14. On August 14, 2015, upon detailed application by GME, the Division issued a seventh Exploration Permit (# 2015-03) for GME to explore another three-square mile area of State waters in the Cape Canaveral vicinity to locate and report information about shipwreck sites in that designated area.

15. In proceeding with respect to Permit # 2015-03, as amended, GME discovered at least five separate locations of apparently distinct shipwreck sites which GME reported to the State as agreed. The locations of the discovered shipwreck sites and the methods used to identify those locations were proprietary, confidential trade secret information, and there is no requirement or agreement for public disclosure of such information.

Read more: Treasure hunting exploration company, Global Marine Exploration Inc. brings action against State...

Why Guatemala's Archaeological Sites Remain Unprotected Email

Friday, 23 February 2018 14:11

Newly discovered areas of Petén are unprotected and experts recommend consensus on an inter-institutional agreement to safeguard new prehispanic structures found.


By Brenda Martínez, Prensa Libre

After it was announced, at the beginning of the month, the existence of 60 thousand structures hidden in archaeological sites under the Petén forest, scanned with LiDAR technology, the question remains as to how an expanded area can be protected from predation of 2 thousand 100 square km. 

Last Tuesday, the Minister of Culture and Sports, José Luis Chea, told the EFE news agency that state funds destined for "the protection of this immense number of new monuments do not exist". The 21 excavated archaeological sites can barely be protected, with part of the Q540 million destined for sports, heritage, development and arts.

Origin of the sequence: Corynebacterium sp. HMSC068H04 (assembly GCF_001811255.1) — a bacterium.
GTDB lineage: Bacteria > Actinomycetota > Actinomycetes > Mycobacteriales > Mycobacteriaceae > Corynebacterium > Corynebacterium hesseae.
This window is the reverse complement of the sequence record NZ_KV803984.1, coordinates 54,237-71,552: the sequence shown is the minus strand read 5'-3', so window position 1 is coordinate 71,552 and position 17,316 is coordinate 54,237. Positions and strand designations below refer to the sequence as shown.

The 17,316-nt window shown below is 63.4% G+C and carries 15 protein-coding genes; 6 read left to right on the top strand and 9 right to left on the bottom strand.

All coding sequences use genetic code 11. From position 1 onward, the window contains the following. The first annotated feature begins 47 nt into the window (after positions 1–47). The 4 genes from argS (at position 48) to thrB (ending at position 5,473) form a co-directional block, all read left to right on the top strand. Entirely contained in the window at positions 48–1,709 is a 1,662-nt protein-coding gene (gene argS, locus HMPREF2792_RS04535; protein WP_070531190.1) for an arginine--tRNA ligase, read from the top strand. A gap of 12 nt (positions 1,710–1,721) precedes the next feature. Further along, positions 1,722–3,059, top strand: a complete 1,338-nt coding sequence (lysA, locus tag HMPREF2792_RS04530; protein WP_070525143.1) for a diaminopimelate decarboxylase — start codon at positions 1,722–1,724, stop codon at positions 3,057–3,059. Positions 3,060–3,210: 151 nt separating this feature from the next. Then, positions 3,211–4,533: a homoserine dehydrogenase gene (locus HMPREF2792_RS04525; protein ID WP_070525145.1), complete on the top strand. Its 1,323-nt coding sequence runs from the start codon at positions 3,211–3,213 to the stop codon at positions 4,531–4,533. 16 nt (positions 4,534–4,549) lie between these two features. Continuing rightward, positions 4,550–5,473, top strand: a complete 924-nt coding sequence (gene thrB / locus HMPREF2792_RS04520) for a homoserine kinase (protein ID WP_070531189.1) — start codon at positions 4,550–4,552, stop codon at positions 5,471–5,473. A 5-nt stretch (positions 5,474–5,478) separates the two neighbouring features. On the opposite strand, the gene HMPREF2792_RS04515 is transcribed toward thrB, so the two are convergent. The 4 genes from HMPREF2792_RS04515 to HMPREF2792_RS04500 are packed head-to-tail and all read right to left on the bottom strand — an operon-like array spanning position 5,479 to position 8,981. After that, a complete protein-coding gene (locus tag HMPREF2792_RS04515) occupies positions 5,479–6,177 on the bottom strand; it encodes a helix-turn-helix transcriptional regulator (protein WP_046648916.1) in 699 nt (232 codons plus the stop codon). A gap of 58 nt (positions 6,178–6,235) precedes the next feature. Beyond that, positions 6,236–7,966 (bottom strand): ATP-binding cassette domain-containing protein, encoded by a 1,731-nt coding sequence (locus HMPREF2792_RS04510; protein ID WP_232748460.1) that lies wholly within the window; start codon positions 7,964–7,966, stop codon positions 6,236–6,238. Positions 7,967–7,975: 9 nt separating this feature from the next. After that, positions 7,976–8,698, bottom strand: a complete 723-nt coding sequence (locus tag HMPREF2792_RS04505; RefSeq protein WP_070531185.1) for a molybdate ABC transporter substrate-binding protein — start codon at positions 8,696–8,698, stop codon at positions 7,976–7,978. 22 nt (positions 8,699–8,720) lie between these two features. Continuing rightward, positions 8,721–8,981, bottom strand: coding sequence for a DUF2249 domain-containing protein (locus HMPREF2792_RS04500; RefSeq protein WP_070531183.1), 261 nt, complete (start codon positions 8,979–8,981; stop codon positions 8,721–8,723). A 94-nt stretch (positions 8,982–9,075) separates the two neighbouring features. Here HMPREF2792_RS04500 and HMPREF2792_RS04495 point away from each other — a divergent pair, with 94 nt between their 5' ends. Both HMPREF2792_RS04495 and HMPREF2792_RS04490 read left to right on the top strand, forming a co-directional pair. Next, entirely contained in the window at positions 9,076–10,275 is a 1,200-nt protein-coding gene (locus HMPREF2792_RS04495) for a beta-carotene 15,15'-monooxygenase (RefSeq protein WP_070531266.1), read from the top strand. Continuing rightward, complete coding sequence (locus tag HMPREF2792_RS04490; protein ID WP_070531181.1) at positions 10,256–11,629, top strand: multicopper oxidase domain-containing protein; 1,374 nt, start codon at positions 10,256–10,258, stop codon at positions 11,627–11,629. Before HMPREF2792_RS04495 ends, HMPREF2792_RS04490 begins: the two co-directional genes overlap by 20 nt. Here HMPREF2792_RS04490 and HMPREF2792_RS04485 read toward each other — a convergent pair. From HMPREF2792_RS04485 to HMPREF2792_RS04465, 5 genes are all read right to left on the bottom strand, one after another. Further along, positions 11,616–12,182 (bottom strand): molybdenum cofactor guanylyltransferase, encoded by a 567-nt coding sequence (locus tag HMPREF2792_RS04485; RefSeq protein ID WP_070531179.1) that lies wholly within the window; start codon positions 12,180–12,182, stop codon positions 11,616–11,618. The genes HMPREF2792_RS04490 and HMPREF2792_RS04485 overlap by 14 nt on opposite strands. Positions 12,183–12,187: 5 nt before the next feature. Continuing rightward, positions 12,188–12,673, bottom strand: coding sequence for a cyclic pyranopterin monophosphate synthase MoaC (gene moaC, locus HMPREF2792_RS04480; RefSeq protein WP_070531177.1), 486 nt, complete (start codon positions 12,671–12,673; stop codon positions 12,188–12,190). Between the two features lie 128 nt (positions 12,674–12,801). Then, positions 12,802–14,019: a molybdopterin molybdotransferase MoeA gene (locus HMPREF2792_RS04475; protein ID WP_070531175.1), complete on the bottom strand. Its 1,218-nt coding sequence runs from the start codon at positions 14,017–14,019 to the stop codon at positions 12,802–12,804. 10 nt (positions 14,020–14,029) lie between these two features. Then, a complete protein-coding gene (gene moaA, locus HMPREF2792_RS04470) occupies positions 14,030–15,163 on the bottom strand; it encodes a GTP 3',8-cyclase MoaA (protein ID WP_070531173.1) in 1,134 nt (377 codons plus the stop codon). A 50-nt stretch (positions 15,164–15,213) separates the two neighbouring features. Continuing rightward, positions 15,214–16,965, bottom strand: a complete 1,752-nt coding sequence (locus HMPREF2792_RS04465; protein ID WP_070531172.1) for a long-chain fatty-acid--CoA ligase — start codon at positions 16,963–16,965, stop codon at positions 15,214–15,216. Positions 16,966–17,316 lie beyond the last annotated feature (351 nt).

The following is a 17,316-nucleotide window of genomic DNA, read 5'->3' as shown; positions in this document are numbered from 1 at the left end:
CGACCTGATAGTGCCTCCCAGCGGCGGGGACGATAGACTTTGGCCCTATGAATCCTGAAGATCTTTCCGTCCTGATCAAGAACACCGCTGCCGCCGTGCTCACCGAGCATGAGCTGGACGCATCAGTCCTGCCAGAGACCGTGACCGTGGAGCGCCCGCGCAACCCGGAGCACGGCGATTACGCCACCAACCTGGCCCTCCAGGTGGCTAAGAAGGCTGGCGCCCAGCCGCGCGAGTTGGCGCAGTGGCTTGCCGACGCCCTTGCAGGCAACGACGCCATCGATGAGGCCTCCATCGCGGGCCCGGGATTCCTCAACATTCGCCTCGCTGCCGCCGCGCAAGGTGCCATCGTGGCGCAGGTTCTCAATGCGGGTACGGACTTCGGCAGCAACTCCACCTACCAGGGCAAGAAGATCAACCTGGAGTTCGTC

"Unfortunately, the budget of the Ministry of Culture and Sports is inadequate to ensure that there is so much cultural wealth in Guatemala. The wildlife around the archaeological sites is the jurisdiction of the Conap -National Council of Protected Areas-, so there should be better integration of these institutions to be more effective, "says archaeologist Francisco Estrada-Belli, a researcher who participates in the LiDAR project.

When asked if widely disseminated maps of archaeological discoveries could alert looters to their location, Estrada-Belli indicates that there are no exact references to where the sites are located. "Also, these places are unknown to the archaeologist and the rest of the population. The looters are local people and have known them very well for some time, "he adds.

Read more: Why Guatemala's Archaeological Sites Remain Unprotected

Sprawling Maya network discovered under Guatemala jungle Email

Friday, 23 February 2018 13:07

Researchers have found more than 60,000 hidden Maya ruins in Guatemala in a major archaeological breakthrough.

Laser technology was used to survey digitally beneath the forest canopy, revealing houses, palaces, elevated highways, and defensive fortifications.

The landscape, near already-known Maya cities, is thought to have been home to millions more people than other research had previously suggested.

The researchers mapped over 810 square miles (2,100 sq. km) in northern Petén.

Archaeologists believe the cutting-edge technology will change the way the world will see the Maya civilization.

"I think this is one of the greatest advances in over 150 years of Maya archaeology," said Stephen Houston, Professor of Archaeology and Anthropology at Brown University.

Mr. Houston told the BBC that after decades of work in the archaeological field, he found the magnitude of the recent survey "breathtaking". He added, "I know it sounds hyperbolic but when I saw the [Lidar] imagery, it did bring tears to my eyes."

Read more: Sprawling Maya network discovered under Guatemala jungle

A gold ingot was stolen from Key West Museum, seven years later two men were arrested Email

Thursday, 22 February 2018 12:49

The gold bullion valued at $ 550,000 was stolen from a display case designed to allow visitors to carry it, but could not get it out.